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As a nature enthusiast, Janis Goodman loves spending time exploring the great outdoors.But when it comes to creating the abstract drawings inspired by her adventures, she prefers the confines of her cinder-block studio. “It’s simple and void of any romance,” she says.
The 13 graphite drawings currently on view in “Shifting Waters” at Flashpoint—all inspired by kayaking and traversing mud flats—represent Goodman’s antinplein-air approach. Unlike artists who take their easels and pads outside, she works from photos, videos, and memories of her experiences. “I’m using myself as a processing machine,” she says. “It’s a combination of trying to bring all this information back and make some sense of it.”
Goodman—who is probably most familiar as the art critic for WETA’s Around Town—has taught full-time at the Corcoran College of Art and Design for almost 10 years and currently serves as the coordinator for the third-year Fine Arts program. Though she trained as a painter at George Washington University, it’s drawing that has most consistently held her attention during the past two decades.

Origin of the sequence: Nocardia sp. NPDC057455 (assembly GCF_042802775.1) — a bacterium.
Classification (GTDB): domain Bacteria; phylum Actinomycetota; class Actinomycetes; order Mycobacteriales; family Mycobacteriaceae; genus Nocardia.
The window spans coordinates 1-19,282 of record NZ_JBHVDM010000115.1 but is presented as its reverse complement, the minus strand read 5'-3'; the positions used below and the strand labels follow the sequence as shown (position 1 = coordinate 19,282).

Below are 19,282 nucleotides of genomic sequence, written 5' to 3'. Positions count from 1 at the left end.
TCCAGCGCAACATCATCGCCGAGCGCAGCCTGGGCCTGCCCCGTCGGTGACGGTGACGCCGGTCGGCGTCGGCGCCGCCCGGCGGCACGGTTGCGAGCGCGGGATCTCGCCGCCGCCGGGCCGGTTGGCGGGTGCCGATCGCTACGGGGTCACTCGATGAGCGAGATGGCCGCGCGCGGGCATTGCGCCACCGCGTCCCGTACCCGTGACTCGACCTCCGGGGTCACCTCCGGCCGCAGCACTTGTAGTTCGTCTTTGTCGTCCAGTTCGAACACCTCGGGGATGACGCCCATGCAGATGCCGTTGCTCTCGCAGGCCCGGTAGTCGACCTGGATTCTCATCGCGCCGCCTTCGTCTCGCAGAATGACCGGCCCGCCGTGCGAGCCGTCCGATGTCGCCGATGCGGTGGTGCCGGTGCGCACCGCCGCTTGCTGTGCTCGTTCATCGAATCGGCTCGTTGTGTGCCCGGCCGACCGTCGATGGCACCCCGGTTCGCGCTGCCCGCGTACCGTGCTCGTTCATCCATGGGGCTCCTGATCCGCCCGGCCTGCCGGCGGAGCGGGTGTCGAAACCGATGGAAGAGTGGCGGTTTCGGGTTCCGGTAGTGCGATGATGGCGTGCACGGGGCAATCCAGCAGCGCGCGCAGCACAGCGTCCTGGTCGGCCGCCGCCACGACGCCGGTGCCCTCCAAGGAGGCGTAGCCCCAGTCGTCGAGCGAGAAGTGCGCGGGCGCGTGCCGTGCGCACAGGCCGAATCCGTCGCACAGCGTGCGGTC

“Drawing really helps me think. You eliminate so many of the variables—especially color,” she says. “There’s nothing glitzy, nothing fancy or embellished in a good, solid drawing, just graphite that’s been worked and worked. And I like that—the simplicity of strong gestures, physical marks.”
In her drawings at Flashpoint, flurries of pencil marks, intersected by the occasional straight ruled line, float on large sheets of white paper. Some of Goodman’s works look almost lyrical, balletic; others look like the results of a fistfight. “I have these really thick pieces of carpenter’s graphite,” Goodman says. “I tape them to the shaft of a screwdriver, and I physically beat the paper…some of them are very aggressive marks.”
Though Goodman’s main obstacle lies in bridging the gap between long stretches of isolation in the studio and her desire to be active outdoors, the latter presents its own artistic challenge: passivity. “When I’m in the kayak, I’m observing; I’m just trying to physically immerse myself,” she says. “That’s traditionally the relationship that the artist has—pretty passive. But how [else] do you really engage the landscape?”
For Goodman, overcoming that challenge requires not just drawing pictures of the way water looks but physically interacting with it. From a tidal cove in Deer Isle, Maine, where she spends her summers, Goodman started seeing mud flats “as this big empty canvas…I thought, ‘I could go out there, and I could draw right into those!’”
So that’s what she did. She started taking rocks and shells with her in the kayak and creating “pictographs” in the mud. She then records her mud images and re-interprets them in graphite while standing on her poured-concrete floor.
“Her process is interventional but temporary,” says Flashpoint Gallery Manager Rebecca Lowery. “She immerses herself in the natural environment, makes these temporary interactions—then takes [that] back with her to her studio.”
For Goodman,“it’s the reconstruction that’s more interesting to me,” she says, “not the event.”